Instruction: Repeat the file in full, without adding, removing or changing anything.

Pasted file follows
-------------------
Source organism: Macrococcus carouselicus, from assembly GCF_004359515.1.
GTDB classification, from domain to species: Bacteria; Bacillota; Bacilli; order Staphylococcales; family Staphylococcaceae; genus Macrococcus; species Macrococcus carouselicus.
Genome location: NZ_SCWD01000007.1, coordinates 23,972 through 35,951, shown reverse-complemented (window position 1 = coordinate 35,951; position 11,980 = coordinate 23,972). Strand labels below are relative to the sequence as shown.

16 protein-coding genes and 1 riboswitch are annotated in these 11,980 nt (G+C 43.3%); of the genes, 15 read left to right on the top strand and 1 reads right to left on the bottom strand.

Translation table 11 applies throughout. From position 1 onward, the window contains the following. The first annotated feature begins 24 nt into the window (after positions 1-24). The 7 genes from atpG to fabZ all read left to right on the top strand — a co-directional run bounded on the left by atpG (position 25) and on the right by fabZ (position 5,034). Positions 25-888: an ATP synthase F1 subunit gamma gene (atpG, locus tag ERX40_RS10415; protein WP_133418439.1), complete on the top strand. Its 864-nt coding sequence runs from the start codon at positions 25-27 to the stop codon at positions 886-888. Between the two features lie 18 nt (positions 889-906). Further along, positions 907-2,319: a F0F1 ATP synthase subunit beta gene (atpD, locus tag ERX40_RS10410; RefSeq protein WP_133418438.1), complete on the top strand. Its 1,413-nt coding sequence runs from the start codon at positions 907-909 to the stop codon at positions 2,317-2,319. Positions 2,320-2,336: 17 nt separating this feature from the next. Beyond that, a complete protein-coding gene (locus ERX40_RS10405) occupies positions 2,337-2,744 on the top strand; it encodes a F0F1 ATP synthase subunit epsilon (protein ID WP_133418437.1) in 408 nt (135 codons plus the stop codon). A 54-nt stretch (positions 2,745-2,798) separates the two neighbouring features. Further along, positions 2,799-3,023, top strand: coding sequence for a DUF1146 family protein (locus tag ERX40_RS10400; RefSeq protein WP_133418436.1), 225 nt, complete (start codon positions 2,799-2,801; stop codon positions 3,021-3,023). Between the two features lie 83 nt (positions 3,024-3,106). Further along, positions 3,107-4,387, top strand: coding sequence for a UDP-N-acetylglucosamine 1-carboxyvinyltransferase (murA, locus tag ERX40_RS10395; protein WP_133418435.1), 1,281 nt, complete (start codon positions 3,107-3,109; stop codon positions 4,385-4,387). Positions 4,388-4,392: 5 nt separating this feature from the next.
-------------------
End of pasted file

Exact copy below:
Source organism: Macrococcus carouselicus, from assembly GCF_004359515.1.
GTDB classification, from domain to species: Bacteria; Bacillota; Bacilli; order Staphylococcales; family Staphylococcaceae; genus Macrococcus; species Macrococcus carouselicus.
Genome location: NZ_SCWD01000007.1, coordinates 23,972 through 35,951, shown reverse-complemented (window position 1 = coordinate 35,951; position 11,980 = coordinate 23,972). Strand labels below are relative to the sequence as shown.

16 protein-coding genes and 1 riboswitch are annotated in these 11,980 nt (G+C 43.3%); of the genes, 15 read left to right on the top strand and 1 reads right to left on the bottom strand.

Translation table 11 applies throughout. From position 1 onward, the window contains the following. The first annotated feature begins 24 nt into the window (after positions 1-24). The 7 genes from atpG to fabZ all read left to right on the top strand — a co-directional run bounded on the left by atpG (position 25) and on the right by fabZ (position 5,034). Positions 25-888: an ATP synthase F1 subunit gamma gene (atpG, locus tag ERX40_RS10415; protein WP_133418439.1), complete on the top strand. Its 864-nt coding sequence runs from the start codon at positions 25-27 to the stop codon at positions 886-888. Between the two features lie 18 nt (positions 889-906). Further along, positions 907-2,319: a F0F1 ATP synthase subunit beta gene (atpD, locus tag ERX40_RS10410; RefSeq protein WP_133418438.1), complete on the top strand. Its 1,413-nt coding sequence runs from the start codon at positions 907-909 to the stop codon at positions 2,317-2,319. Positions 2,320-2,336: 17 nt separating this feature from the next. Beyond that, a complete protein-coding gene (locus ERX40_RS10405) occupies positions 2,337-2,744 on the top strand; it encodes a F0F1 ATP synthase subunit epsilon (protein ID WP_133418437.1) in 408 nt (135 codons plus the stop codon). A 54-nt stretch (positions 2,745-2,798) separates the two neighbouring features. Further along, positions 2,799-3,023, top strand: coding sequence for a DUF1146 family protein (locus tag ERX40_RS10400; RefSeq protein WP_133418436.1), 225 nt, complete (start codon positions 2,799-2,801; stop codon positions 3,021-3,023). Between the two features lie 83 nt (positions 3,024-3,106). Further along, positions 3,107-4,387, top strand: coding sequence for a UDP-N-acetylglucosamine 1-carboxyvinyltransferase (murA, locus tag ERX40_RS10395; protein WP_133418435.1), 1,281 nt, complete (start codon positions 3,107-3,109; stop codon positions 4,385-4,387). Positions 4,388-4,392: 5 nt separating this feature from the next.